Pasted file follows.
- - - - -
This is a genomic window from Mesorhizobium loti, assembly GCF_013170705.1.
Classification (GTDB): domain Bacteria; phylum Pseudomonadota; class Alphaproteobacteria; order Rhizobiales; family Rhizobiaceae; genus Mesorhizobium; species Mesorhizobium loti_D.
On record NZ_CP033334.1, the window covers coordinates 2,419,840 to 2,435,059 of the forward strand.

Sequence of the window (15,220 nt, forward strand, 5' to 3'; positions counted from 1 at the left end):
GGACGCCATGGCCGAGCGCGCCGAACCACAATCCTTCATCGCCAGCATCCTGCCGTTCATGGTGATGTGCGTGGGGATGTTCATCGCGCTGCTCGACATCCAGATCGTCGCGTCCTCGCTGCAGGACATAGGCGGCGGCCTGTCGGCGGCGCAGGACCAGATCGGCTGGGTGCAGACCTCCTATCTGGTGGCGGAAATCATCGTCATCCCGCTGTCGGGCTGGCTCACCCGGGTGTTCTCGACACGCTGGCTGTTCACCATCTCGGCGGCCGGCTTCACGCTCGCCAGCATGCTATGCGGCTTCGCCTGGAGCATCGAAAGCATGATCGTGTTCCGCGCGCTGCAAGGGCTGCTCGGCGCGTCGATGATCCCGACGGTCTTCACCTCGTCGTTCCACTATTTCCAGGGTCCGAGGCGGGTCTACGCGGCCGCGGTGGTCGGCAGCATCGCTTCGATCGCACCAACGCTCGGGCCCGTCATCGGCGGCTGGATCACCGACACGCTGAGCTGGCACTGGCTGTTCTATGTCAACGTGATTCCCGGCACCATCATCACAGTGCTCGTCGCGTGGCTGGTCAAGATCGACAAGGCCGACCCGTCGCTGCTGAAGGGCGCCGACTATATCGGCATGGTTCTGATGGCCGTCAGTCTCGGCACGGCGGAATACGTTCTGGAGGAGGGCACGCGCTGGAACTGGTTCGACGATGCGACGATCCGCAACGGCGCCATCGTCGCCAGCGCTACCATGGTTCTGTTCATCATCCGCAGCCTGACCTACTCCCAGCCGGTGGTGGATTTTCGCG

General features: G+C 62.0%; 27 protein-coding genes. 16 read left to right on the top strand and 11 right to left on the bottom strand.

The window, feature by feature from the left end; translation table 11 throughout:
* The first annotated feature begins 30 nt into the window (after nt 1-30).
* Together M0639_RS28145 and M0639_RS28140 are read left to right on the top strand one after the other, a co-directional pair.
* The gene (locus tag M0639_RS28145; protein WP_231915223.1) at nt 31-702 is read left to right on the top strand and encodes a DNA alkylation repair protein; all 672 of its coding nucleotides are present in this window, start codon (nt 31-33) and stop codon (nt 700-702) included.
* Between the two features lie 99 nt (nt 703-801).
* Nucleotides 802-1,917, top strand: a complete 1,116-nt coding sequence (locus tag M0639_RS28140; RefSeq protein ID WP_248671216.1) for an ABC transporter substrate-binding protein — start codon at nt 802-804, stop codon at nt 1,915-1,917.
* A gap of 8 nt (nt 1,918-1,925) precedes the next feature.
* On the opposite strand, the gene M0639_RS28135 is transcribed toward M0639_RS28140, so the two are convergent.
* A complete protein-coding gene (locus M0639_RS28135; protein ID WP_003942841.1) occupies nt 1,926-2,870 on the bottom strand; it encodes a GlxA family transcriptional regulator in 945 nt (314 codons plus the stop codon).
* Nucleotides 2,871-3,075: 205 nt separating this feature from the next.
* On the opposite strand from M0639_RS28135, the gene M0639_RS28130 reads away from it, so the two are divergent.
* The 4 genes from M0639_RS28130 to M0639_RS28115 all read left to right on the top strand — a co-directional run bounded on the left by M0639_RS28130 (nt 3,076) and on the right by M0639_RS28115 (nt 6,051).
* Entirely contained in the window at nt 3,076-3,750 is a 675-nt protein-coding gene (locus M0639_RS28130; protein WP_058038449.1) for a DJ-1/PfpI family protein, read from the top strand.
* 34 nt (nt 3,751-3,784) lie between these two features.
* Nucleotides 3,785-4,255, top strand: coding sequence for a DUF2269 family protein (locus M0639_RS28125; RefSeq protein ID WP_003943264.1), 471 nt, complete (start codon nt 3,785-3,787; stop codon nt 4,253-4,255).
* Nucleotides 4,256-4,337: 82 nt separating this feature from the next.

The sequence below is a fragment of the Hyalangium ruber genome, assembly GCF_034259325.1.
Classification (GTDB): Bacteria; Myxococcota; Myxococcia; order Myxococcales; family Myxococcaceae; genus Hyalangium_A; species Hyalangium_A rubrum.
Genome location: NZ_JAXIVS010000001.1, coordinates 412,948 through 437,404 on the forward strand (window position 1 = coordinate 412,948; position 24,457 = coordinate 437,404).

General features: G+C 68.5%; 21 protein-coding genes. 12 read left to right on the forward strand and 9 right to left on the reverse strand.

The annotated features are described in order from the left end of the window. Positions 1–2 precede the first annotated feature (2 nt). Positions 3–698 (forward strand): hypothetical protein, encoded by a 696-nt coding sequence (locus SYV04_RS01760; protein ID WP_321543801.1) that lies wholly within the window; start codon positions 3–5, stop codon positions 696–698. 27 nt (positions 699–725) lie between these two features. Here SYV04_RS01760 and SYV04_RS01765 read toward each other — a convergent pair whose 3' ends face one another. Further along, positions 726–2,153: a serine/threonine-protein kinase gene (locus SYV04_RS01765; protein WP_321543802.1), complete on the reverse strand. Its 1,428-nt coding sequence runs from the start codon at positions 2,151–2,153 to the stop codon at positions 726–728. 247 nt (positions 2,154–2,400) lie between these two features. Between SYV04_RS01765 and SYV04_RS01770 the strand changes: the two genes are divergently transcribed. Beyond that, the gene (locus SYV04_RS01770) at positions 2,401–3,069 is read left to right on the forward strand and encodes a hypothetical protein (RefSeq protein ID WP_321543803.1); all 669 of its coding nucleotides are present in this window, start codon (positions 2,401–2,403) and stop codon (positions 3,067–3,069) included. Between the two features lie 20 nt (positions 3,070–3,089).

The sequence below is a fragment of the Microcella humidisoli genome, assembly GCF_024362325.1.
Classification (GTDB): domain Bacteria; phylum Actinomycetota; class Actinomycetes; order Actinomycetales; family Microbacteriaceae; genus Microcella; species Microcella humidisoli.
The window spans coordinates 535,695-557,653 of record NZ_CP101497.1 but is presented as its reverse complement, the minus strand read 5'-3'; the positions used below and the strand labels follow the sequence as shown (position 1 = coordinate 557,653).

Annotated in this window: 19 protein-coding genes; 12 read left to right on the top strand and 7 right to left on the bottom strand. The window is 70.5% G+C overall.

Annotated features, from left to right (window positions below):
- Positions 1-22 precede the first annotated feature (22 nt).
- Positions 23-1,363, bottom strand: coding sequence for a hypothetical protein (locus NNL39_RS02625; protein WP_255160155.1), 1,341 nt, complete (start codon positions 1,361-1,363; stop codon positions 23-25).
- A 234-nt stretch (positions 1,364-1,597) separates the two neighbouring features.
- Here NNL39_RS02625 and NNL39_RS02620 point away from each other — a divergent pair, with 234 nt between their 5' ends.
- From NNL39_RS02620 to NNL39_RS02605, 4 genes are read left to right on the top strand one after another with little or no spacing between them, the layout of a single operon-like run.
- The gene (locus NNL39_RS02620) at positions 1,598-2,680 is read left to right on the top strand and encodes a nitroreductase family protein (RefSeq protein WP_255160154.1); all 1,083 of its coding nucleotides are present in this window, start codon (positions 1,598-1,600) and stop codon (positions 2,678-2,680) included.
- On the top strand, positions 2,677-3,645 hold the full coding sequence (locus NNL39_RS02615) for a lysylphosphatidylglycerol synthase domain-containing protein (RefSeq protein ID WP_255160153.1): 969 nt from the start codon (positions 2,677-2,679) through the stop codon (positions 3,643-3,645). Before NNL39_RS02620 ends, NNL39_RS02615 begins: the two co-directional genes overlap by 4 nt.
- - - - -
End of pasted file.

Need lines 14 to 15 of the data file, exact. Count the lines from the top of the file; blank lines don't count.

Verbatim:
* On the opposite strand, the gene M0639_RS28135 is transcribed toward M0639_RS28140, so the two are convergent.
* A complete protein-coding gene (locus M0639_RS28135; protein ID WP_003942841.1) occupies nt 1,926-2,870 on the bottom strand; it encodes a GlxA family transcriptional regulator in 945 nt (314 codons plus the stop codon).